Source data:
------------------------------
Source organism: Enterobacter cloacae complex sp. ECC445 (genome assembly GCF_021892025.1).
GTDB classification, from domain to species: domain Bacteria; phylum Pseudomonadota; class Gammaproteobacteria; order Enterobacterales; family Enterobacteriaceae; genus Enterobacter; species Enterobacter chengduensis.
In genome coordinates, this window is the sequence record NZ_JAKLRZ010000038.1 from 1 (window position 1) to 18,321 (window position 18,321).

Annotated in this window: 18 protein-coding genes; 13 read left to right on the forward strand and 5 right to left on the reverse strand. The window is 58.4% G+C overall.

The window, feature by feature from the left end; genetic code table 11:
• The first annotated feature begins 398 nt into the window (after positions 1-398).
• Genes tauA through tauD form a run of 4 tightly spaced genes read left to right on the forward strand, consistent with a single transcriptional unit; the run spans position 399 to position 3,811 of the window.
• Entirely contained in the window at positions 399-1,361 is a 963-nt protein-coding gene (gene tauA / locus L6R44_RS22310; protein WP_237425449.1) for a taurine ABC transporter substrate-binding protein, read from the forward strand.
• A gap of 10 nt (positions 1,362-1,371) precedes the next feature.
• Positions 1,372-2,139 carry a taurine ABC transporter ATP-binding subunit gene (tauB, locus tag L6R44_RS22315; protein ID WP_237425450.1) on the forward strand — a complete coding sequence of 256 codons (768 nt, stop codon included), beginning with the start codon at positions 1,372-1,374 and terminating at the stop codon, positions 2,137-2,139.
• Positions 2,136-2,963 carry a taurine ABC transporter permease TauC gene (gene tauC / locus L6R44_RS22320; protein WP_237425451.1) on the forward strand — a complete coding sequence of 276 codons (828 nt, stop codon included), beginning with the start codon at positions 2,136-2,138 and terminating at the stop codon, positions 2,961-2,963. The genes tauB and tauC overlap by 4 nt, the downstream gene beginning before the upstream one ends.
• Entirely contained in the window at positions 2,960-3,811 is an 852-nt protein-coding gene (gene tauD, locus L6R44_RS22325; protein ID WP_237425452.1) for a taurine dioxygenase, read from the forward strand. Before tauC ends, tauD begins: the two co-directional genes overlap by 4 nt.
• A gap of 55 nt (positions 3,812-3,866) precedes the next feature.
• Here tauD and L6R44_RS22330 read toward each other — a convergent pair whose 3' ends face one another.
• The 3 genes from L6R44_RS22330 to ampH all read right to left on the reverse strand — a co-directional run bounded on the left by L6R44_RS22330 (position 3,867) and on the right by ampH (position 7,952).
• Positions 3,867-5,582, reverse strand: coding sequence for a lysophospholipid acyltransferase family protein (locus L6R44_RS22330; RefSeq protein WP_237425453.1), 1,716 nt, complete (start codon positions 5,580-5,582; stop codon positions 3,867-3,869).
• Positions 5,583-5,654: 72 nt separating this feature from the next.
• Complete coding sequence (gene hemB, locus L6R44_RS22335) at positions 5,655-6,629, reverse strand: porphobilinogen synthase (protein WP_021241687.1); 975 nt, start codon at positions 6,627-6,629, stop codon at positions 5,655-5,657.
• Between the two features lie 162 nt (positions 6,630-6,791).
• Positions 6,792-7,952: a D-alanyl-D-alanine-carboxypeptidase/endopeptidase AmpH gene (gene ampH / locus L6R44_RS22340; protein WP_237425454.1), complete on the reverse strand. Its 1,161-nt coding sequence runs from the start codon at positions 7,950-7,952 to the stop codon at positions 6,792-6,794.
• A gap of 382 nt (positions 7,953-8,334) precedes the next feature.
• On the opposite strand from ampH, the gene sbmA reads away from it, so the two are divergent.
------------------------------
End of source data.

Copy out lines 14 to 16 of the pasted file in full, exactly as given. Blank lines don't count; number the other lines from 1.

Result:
• Here tauD and L6R44_RS22330 read toward each other — a convergent pair whose 3' ends face one another.
• The 3 genes from L6R44_RS22330 to ampH all read right to left on the reverse strand — a co-directional run bounded on the left by L6R44_RS22330 (position 3,867) and on the right by ampH (position 7,952).
• Positions 3,867-5,582, reverse strand: coding sequence for a lysophospholipid acyltransferase family protein (locus L6R44_RS22330; RefSeq protein WP_237425453.1), 1,716 nt, complete (start codon positions 5,580-5,582; stop codon positions 3,867-3,869).